|Phenomenology: is the philosophical direction, which goes back to E. Husserl and which assumes that the phenomena of the objects are what is given to us immediately. According to this assumption, these phenomena are the only evident things to us. See also representation, phenomena, perception, certainty, evidence._____________Annotation: The above characterizations of concepts are neither definitions nor exhausting presentations of problems related to them. Instead, they are intended to give a short introduction to the contributions below. – Lexicon of Arguments.|
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Phenomenology/Hintikka: one can say that phenomenology is actually a study of meanings and significance.
Meaning/Husserl/Hintikka: thesis: all meaning is ultimately expressed as linguistic meaning.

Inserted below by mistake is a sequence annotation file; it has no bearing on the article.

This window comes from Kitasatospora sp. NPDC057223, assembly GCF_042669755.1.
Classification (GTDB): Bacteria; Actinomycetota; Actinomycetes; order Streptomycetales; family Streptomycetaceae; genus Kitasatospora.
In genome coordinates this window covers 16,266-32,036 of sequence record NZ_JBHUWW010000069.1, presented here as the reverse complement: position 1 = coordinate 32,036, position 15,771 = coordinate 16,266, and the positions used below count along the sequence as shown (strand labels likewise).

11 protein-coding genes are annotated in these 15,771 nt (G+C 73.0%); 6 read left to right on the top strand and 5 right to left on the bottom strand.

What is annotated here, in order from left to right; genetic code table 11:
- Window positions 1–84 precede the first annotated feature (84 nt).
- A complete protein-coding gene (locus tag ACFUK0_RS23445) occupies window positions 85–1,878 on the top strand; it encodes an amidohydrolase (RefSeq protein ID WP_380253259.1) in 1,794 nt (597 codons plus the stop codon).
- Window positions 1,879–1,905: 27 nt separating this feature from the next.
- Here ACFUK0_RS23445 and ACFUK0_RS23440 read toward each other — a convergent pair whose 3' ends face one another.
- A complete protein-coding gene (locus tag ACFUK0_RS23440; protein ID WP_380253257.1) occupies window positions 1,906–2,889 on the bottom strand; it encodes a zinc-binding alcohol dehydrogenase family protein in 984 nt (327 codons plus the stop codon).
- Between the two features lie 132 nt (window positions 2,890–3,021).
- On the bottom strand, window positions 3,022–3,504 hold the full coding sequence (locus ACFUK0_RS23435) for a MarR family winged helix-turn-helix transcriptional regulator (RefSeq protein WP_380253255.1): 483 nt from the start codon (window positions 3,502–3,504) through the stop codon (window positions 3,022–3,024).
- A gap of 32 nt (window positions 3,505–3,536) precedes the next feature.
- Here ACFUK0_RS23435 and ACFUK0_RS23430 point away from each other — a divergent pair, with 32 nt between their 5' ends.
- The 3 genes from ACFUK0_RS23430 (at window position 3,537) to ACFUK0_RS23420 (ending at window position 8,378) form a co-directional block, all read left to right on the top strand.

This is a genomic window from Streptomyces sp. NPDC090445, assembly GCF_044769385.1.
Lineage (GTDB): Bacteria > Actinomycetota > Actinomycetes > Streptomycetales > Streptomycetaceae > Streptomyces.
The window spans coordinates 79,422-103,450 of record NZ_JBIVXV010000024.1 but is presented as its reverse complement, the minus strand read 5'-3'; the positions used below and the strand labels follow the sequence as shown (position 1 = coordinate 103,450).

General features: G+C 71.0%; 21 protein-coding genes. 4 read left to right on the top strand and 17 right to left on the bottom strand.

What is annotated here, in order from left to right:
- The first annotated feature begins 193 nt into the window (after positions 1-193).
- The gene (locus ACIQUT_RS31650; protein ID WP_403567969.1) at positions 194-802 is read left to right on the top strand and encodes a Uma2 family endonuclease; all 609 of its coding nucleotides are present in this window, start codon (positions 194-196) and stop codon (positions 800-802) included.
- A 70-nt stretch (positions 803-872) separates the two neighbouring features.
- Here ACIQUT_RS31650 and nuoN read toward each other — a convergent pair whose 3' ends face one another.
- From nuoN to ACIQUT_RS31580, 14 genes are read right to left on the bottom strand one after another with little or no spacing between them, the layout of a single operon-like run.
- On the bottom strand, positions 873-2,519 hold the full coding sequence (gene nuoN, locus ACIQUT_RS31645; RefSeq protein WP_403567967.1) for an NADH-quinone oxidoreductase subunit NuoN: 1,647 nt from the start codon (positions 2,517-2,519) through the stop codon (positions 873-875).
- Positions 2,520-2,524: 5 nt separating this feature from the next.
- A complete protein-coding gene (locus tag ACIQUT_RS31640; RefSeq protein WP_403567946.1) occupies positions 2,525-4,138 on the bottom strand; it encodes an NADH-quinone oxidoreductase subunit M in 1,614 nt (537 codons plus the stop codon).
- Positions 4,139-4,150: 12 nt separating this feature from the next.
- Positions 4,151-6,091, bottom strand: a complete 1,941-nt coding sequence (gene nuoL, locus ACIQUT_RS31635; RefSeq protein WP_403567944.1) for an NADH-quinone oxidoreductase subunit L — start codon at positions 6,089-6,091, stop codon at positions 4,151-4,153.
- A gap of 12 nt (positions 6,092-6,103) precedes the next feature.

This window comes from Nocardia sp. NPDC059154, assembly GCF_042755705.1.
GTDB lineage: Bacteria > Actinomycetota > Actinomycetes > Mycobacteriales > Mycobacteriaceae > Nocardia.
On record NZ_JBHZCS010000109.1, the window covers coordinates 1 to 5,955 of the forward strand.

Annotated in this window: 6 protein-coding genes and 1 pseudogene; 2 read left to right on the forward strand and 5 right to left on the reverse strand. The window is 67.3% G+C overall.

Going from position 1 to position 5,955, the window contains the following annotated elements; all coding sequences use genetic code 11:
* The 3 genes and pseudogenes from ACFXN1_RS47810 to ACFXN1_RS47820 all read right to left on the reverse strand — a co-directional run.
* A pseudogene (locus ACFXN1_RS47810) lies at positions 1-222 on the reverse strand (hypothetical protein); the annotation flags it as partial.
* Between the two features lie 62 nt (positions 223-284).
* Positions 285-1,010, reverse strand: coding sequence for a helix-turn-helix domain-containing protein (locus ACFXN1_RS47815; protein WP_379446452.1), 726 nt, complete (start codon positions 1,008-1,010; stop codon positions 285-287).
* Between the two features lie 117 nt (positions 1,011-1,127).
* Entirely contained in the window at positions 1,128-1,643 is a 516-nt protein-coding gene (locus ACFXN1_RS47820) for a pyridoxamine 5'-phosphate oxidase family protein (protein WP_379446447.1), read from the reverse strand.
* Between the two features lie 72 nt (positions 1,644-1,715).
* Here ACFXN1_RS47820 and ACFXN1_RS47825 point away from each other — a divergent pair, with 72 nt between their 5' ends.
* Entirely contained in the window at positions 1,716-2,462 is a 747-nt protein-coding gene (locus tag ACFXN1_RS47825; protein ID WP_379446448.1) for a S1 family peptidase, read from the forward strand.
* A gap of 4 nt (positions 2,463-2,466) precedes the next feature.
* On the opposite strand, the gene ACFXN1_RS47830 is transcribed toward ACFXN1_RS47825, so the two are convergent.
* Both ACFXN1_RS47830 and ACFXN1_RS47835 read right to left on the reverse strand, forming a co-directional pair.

Definition Meaning/Hintikka: Function of possible worlds on extensions.
Worlds: are the arguments of functions that are meanings.
Intentionality/Hintikka: if it is to be defined by the necessity of explaining it through possible worlds, we must examine possible counterexamples._____________Explanation of symbols: Roman numerals indicate the source, arabic numerals indicate the page number. The corresponding books are indicated on the right hand side. ((s)…): Comment by the sender of the contribution.
Jaakko and Merrill B. Hintikka
The Logic of Epistemology and the Epistemology of Logic Dordrecht 1989
J. Hintikka/M. B. Hintikka
Untersuchungen zu Wittgenstein Frankfurt 1996